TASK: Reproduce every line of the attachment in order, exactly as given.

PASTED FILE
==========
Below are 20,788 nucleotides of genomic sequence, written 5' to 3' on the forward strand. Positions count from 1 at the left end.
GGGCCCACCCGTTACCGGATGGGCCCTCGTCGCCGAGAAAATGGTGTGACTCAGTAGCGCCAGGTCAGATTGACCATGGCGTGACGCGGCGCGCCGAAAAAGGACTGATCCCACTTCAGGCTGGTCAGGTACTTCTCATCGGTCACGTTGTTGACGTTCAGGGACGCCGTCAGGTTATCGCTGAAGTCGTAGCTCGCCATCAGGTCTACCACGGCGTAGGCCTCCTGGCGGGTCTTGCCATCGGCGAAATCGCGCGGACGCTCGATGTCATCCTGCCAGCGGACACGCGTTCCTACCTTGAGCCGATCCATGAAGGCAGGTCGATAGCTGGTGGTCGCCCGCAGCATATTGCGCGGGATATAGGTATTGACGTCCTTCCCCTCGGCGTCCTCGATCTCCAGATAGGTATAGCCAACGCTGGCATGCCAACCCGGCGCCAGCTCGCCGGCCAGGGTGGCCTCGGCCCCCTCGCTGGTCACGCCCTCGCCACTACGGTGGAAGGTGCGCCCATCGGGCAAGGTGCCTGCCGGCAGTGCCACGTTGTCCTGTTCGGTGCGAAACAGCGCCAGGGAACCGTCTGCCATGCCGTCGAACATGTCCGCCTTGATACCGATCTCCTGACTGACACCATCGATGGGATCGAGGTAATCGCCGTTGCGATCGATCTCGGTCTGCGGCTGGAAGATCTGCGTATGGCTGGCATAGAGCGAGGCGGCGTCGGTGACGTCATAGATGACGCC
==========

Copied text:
Below are 20,788 nucleotides of genomic sequence, written 5' to 3' on the forward strand. Positions count from 1 at the left end.
GGGCCCACCCGTTACCGGATGGGCCCTCGTCGCCGAGAAAATGGTGTGACTCAGTAGCGCCAGGTCAGATTGACCATGGCGTGACGCGGCGCGCCGAAAAAGGACTGATCCCACTTCAGGCTGGTCAGGTACTTCTCATCGGTCACGTTGTTGACGTTCAGGGACGCCGTCAGGTTATCGCTGAAGTCGTAGCTCGCCATCAGGTCTACCACGGCGTAGGCCTCCTGGCGGGTCTTGCCATCGGCGAAATCGCGCGGACGCTCGATGTCATCCTGCCAGCGGACACGCGTTCCTACCTTGAGCCGATCCATGAAGGCAGGTCGATAGCTGGTGGTCGCCCGCAGCATATTGCGCGGGATATAGGTATTGACGTCCTTCCCCTCGGCGTCCTCGATCTCCAGATAGGTATAGCCAACGCTGGCATGCCAACCCGGCGCCAGCTCGCCGGCCAGGGTGGCCTCGGCCCCCTCGCTGGTCACGCCCTCGCCACTACGGTGGAAGGTGCGCCCATCGGGCAAGGTGCCTGCCGGCAGTGCCACGTTGTCCTGTTCGGTGCGAAACAGCGCCAGGGAACCGTCTGCCATGCCGTCGAACATGTCCGCCTTGATACCGATCTCCTGACTGACACCATCGATGGGATCGAGGTAATCGCCGTTGCGATCGATCTCGGTCTGCGGCTGGAAGATCTGCGTATGGCTGGCATAGAGCGAGGCGGCGTCGGTGACGTCATAGATGACGCC